“Roll right!” crackled the commands over the radio from the spotter standing a third of a mile away on the opposite side of a deep ravine. “Slowly back up until I say stop. Drop! Drop! Drop!”
A drone pilot deftly manipulates his handheld control pad to release the payload. A construction crew positioned on the far side of a gorge along a West Penn Power transmission line right-of-way catches the slender yet strong paracord from the drone.
The drone played a key role in helping FirstEnergy crews attach two new shield wires high atop a pair of transmission structures separated by 1600 feet of rugged terrain in Elk County, Pennsylvania. The shield wires, which protect power lines from lightning strikes, had to be replaced after they were inadvertently sliced by a small plane spraying for gypsy moths.
The shield wire installation was a three-step process that started with the drone pulling a lightweight paracord — or “pilot line” — from one transmission structure to the other. The line acted as a guide that pulled a heavy rope, attached to the pilot line by workers on the ground, which in turn helped crews pull the metal, coiled shield wire from one structure to the other to complete the installation. Workers perched 90 feet in the air attached the lines to the structures.
The shield wire replacement was one of the first times a drone has pulled a pilot line on a transmission project, making FirstEnergy a pioneer in utilizing the technology.
A New Drone Frontier
The line pull using a drone proved a concept: unmanned aerial flight technology has evolved to where drones can, in the right scenario, pull pilot lines needed to string wire along transmission lines, a task traditionally completed using helicopters.
In advance of the shield wire replacement, Randy Inman, supervisor of meteorology and Unmanned Aerial Systems (UAS) Services for FirstEnergy, and his team prepared an estimate to complete the job and determined it was more cost effective to use the drone rather than a helicopter for the work. The outcome might be different on another job, such as pulling a pilot line to hang wire along numerous transmission structures.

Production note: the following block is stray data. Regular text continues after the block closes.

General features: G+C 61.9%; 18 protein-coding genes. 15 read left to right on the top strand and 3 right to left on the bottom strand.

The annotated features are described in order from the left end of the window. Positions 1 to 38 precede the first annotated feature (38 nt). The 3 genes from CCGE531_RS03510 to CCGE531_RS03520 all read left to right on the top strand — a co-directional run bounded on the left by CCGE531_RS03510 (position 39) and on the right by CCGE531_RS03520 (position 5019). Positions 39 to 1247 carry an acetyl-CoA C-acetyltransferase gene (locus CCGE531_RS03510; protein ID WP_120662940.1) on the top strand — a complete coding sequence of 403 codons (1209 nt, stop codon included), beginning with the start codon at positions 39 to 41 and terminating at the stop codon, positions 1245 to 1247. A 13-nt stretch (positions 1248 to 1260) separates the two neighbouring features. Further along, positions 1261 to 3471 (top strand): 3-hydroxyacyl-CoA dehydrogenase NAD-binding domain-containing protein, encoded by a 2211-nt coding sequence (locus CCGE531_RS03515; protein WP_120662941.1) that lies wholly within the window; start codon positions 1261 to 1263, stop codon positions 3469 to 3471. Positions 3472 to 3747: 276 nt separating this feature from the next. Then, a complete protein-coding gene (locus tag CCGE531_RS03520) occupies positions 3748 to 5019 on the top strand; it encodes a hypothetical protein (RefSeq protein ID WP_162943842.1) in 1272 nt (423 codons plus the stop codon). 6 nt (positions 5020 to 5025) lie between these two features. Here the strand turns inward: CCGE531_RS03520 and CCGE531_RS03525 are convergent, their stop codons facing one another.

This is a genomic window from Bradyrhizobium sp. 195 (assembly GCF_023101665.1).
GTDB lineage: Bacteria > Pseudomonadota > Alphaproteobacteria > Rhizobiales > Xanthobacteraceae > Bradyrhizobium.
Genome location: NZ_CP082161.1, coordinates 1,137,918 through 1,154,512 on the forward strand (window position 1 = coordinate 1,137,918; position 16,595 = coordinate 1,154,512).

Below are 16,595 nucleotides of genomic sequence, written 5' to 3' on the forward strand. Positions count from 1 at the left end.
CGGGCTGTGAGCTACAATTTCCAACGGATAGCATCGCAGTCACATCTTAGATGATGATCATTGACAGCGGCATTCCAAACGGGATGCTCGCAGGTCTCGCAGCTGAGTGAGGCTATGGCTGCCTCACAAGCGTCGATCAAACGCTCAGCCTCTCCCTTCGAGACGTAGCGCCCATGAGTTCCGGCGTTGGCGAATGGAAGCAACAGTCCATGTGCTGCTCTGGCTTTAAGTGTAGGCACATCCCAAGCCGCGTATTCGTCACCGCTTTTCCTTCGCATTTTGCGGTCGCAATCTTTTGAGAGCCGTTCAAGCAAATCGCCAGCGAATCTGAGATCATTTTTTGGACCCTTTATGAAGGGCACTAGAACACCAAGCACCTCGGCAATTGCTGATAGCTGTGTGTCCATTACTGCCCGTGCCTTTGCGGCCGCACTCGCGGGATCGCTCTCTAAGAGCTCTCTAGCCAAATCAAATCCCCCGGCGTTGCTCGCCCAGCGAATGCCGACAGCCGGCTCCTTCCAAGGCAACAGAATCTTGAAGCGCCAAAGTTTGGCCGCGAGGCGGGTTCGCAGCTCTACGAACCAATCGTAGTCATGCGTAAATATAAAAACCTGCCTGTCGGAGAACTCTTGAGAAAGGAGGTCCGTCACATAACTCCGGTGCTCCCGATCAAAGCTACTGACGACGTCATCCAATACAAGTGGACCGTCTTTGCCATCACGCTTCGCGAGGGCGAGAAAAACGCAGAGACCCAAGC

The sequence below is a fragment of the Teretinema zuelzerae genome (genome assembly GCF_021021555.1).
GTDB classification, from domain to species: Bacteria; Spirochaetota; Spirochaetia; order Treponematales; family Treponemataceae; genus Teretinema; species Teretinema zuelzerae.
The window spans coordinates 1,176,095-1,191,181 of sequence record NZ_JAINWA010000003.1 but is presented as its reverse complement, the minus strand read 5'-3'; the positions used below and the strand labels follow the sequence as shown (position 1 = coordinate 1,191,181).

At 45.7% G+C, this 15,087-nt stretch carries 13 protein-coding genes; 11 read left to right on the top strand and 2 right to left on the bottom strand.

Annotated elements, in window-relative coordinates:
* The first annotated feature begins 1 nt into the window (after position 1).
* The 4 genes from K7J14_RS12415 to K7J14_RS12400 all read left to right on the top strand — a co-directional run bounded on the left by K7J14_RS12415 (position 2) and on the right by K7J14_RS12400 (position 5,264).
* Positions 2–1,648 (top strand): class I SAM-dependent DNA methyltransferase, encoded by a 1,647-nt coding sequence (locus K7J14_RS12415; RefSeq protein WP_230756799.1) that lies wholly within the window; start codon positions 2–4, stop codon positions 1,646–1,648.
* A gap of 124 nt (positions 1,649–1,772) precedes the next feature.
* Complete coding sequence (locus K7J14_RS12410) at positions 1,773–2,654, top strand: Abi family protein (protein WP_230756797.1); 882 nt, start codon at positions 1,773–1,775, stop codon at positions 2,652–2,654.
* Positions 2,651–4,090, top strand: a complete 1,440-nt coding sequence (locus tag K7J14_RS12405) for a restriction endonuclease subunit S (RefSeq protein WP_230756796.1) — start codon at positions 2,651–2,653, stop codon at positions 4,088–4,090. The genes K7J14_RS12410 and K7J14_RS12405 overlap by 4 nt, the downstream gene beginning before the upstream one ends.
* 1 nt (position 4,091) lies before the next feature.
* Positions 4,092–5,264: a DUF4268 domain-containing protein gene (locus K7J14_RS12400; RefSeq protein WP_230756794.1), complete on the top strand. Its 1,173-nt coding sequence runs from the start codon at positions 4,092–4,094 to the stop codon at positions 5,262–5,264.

“It really depends on the circumstances,” Inman said. “We need to evaluate using a drone or helicopter on a case-by-case basis.”
With helicopter operators that offer line-pulling services in short supply, Inman said it is beneficial to have drone technology available as a viable alternative. Battery-powered drones also offer a more environmentally friendly alternative to fuel-powered helicopters, he added.
Pulling the wires on the ground without the help of drones or helicopters can sometimes be an option, but not in rugged terrain as seen in Elk County. If the steep hillsides and trees did not impede progress, Eastern Timber rattlesnakes growing to more than 6 feet in length might prove deterrent enough.
Drones for the Future
Inman said his UAS group is always looking for ways to leverage drone technology to make FirstEnergy’s utility work safer and more efficient. The idea to use a drone to pull a pilot line on a transmission project came from a presentation at an Electric Power Research Institute (EPRI) conference focused on emerging UAS technology.
“We knew this is something we could do given our previous success using drones in other applications across the company,” Inman said.
For years, FirstEnergy’s in-house UAS team has successfully piloted drones to conduct equipment inspections in electrical substations and along power lines, inspect osprey nests situated on poles and other utility infrastructure, and examine equipment after major storms to help identify needed repair work. In these applications, drones have provided a quicker and safer way for utility personnel to complete work, especially in remote or difficult-to-access locations.
Just over the horizon may be the marriage of drone-collected images and data with artificial intelligence to determine repairs that need to be made throughout the electric system. Presently, if a drone flies along 10 miles of transmission line and takes photos as part of an inspection, someone needs to sit down and review those images. This can be a time-consuming process.
“If we could combine the use of drones with artificial intelligence to identify failed insulators or damaged poles, that could provide a much quicker turnaround,” Inman said.